If You Want To Get Technical About It: Top Protest Ground
August 10, 2015
By: Lindsay Simmons
The most common ground for a successful protest is an agency’s flawed evaluation of technical proposals. Indeed, flawed technical evaluations are the basis for the Government Accountability Office (GAO) sustaining at least half of all successful protests.
In most of these protests, the agency’s misstep with respect to the technical evaluation is based upon a failure to follow the solicitation’s evaluation criteria. Of course a failure to follow the solicitation’s evaluation criteria can also come in the form of missteps regarding the agency’s evaluation of offerors’ past performance and/or the agency’s cost/price analyses. But by far the most common basis for successful protests relates to the technical evaluation.
Does this come as a surprise? Our candid answer is “yes”, since GAO generally gives great deference – bends over backwards to accept – an agency’s technical evaluation and attendant ratings of proposals. That said, if a protester can show that an agency’s technical evaluation is contrary to the solicitation criteria or is otherwise irrational, unreasonable, or undocumented, it will have a successful protest and obtain either voluntary corrective action by the agency or a favorable decision by the GAO.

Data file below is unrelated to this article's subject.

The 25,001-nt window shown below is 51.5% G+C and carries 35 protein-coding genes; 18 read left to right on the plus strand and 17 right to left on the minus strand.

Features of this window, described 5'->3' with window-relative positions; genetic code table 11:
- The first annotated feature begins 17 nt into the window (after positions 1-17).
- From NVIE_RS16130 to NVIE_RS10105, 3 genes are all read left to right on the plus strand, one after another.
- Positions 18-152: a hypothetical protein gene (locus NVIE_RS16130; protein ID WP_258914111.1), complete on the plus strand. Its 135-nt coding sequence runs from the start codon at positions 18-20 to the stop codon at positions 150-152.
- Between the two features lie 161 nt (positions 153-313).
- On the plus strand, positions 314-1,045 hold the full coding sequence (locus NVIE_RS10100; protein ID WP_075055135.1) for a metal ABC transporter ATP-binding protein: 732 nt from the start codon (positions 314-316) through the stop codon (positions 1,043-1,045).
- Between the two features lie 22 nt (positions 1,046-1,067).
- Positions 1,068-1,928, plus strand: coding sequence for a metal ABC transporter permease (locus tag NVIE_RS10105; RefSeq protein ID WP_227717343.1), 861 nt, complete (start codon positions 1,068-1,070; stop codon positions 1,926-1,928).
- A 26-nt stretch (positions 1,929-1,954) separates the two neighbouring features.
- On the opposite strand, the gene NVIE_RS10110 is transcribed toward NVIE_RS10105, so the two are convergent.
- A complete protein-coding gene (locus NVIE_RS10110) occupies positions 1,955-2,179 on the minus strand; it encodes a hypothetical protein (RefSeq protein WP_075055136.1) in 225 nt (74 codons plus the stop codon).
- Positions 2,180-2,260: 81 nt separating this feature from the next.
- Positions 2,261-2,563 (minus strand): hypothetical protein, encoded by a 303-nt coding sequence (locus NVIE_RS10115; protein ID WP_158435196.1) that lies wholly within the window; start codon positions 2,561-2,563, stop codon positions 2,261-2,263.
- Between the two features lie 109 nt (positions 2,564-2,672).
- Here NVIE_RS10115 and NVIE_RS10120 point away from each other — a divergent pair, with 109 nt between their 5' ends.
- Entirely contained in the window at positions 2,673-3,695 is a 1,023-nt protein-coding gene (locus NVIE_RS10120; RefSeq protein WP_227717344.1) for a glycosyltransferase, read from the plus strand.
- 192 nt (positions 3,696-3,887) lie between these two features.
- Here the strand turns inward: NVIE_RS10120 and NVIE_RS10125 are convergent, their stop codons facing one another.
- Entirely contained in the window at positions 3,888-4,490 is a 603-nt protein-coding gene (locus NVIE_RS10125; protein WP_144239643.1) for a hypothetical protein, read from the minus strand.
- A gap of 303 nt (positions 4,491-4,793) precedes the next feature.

However, challenging the technical evaluation can be very tricky depending upon how much information a disappointed offeror receives during the debriefing. Some agencies provide bare bones debriefings that make it almost impossible to determine how they arrived at their evaluation and award decisions. In fact often, unless/until a protester’s counsel receives and reviews the agency’s evaluation record, a disappointed offeror has limited evidence to support a protest of the technical evaluation. In such cases, care must be taken to allege everything that is known, or believed/understood, in order to present sufficient allegations in the initial protest to withstand a motion for summary dismissal. Then, once protester’s counsel receives the agency record, they will be able to file a supplemental protest with additional facts and bases for protest discovered through their review of the record.
Lindsay Simmons is responsible for the contents of this Article.
© Jackson Kelly PLLC 2015